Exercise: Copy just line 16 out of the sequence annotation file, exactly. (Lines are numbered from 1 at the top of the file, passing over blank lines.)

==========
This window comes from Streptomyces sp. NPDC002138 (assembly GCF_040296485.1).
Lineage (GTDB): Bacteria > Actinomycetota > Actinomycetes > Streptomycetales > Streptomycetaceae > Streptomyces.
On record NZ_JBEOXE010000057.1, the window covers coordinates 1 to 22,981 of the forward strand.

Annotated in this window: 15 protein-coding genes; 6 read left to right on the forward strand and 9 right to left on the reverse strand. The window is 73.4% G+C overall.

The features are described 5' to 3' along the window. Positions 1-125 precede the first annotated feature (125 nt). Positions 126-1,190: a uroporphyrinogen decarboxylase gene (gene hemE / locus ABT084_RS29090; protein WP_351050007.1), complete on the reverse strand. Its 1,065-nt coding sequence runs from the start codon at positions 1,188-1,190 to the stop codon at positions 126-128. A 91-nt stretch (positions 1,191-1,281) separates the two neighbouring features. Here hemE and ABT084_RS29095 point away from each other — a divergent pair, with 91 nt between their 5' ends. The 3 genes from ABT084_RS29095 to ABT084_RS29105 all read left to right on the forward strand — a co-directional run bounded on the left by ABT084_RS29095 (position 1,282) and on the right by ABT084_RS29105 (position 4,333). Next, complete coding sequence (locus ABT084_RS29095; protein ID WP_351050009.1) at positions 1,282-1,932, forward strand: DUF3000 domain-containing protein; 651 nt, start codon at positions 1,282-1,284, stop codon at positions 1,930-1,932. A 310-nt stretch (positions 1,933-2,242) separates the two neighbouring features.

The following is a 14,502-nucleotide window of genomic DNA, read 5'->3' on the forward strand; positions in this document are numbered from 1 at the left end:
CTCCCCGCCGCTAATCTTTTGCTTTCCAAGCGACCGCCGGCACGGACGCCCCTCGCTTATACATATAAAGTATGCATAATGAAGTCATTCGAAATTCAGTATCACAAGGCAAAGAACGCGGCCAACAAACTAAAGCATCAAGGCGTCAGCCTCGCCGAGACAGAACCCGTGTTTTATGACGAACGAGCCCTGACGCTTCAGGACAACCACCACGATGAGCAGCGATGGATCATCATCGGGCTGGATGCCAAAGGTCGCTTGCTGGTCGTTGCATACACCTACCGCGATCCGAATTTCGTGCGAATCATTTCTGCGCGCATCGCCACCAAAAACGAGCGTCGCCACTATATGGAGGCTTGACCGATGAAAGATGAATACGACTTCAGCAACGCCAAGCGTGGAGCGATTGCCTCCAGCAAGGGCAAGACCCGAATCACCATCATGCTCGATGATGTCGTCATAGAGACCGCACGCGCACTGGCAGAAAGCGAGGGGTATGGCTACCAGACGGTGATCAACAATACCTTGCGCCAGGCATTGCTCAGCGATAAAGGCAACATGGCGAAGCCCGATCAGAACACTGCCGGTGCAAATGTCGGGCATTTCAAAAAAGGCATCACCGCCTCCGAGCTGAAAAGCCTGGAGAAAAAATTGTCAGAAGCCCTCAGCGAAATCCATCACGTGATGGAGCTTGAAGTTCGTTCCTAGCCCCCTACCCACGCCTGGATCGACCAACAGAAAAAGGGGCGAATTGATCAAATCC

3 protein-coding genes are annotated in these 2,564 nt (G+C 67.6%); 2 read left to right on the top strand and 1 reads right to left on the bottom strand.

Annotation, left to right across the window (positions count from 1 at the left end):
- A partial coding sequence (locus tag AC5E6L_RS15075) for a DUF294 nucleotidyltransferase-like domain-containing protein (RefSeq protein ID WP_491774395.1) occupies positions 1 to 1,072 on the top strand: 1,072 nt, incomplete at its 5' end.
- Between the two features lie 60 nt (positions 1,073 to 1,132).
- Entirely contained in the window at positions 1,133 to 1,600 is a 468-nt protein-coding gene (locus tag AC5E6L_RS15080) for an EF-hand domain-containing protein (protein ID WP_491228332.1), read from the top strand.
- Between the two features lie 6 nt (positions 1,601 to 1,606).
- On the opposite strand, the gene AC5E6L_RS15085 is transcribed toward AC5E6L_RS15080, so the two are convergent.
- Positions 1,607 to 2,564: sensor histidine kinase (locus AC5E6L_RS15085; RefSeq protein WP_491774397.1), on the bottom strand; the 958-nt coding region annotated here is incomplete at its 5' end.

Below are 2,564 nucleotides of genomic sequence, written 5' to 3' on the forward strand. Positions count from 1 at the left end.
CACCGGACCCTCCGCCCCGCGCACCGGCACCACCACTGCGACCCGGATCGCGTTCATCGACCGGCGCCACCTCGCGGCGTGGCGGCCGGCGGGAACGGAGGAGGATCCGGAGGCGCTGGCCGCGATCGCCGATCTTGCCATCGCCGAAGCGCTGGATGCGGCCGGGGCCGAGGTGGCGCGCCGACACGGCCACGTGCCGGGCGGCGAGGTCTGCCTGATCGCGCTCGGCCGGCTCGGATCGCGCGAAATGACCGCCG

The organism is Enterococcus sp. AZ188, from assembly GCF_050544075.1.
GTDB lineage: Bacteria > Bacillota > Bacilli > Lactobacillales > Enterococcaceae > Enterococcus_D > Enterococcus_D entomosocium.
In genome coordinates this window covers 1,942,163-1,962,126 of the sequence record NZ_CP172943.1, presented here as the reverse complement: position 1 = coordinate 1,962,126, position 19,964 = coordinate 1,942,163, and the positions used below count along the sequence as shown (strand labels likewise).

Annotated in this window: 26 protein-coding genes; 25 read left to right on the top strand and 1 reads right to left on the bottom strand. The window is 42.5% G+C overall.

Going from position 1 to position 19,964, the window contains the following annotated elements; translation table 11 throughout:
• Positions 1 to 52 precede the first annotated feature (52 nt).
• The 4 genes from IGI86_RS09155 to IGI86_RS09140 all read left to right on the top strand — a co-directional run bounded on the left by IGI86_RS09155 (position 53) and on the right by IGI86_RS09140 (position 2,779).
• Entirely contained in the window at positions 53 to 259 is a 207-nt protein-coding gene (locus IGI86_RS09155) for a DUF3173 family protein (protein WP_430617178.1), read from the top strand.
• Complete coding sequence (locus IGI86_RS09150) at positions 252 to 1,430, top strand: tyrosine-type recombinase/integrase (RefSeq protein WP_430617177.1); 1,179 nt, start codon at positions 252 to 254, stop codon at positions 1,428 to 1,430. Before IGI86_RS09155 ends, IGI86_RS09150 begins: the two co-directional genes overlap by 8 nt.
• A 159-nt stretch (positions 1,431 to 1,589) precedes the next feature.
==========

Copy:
Below are 2,564 nucleotides of genomic sequence, written 5' to 3' on the forward strand. Positions count from 1 at the left end.